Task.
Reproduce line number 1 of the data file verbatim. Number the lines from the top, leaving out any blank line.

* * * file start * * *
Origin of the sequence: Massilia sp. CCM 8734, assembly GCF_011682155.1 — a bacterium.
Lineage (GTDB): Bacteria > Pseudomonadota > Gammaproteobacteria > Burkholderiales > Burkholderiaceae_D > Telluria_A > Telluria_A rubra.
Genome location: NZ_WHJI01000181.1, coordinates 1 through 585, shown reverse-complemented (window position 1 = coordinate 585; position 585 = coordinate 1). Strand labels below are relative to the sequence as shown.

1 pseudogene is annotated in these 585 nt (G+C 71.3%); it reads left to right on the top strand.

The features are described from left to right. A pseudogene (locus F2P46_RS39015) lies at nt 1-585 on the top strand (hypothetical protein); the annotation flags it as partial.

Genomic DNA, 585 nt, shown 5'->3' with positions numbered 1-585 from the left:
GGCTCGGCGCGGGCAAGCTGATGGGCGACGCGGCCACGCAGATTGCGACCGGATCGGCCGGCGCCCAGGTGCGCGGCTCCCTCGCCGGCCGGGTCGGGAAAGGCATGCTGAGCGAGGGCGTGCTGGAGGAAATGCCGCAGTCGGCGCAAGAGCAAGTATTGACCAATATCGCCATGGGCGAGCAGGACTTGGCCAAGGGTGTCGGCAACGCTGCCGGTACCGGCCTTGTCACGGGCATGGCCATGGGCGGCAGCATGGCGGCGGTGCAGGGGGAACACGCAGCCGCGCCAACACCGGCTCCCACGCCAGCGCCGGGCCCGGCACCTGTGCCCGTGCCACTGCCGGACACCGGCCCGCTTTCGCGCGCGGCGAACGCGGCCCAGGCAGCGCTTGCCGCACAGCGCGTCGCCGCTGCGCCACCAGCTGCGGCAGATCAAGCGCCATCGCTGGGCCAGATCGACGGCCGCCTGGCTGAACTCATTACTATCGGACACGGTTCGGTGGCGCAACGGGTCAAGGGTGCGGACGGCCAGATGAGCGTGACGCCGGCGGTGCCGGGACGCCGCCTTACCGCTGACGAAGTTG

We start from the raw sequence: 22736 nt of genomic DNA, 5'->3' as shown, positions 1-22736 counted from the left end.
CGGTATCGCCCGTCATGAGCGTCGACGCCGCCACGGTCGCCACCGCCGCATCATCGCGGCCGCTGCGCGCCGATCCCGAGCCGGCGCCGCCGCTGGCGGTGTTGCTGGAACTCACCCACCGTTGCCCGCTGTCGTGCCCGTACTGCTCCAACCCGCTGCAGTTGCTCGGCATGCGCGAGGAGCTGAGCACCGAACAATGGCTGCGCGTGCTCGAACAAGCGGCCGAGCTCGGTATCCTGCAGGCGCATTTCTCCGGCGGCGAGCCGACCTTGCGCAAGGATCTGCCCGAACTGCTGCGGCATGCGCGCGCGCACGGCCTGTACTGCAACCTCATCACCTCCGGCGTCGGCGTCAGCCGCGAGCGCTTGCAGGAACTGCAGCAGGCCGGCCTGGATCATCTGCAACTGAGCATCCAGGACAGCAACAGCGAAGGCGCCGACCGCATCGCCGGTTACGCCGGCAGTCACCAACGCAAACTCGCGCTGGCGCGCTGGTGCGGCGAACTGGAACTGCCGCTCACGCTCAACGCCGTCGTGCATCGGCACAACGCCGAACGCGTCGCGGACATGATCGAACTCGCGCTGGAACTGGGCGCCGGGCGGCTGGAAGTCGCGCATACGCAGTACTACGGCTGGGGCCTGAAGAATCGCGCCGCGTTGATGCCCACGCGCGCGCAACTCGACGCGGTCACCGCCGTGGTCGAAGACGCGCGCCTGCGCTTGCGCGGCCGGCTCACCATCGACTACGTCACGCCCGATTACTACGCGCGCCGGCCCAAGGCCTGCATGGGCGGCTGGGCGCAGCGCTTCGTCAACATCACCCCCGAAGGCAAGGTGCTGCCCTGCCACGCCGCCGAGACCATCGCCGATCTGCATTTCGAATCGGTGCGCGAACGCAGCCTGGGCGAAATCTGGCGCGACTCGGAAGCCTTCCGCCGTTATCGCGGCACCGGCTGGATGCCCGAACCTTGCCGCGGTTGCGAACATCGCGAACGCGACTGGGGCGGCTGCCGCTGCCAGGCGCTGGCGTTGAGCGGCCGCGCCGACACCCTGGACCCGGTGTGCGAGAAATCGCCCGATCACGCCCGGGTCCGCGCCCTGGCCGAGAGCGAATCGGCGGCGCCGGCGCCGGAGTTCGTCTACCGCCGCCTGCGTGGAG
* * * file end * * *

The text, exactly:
Origin of the sequence: Massilia sp. CCM 8734, assembly GCF_011682155.1 — a bacterium.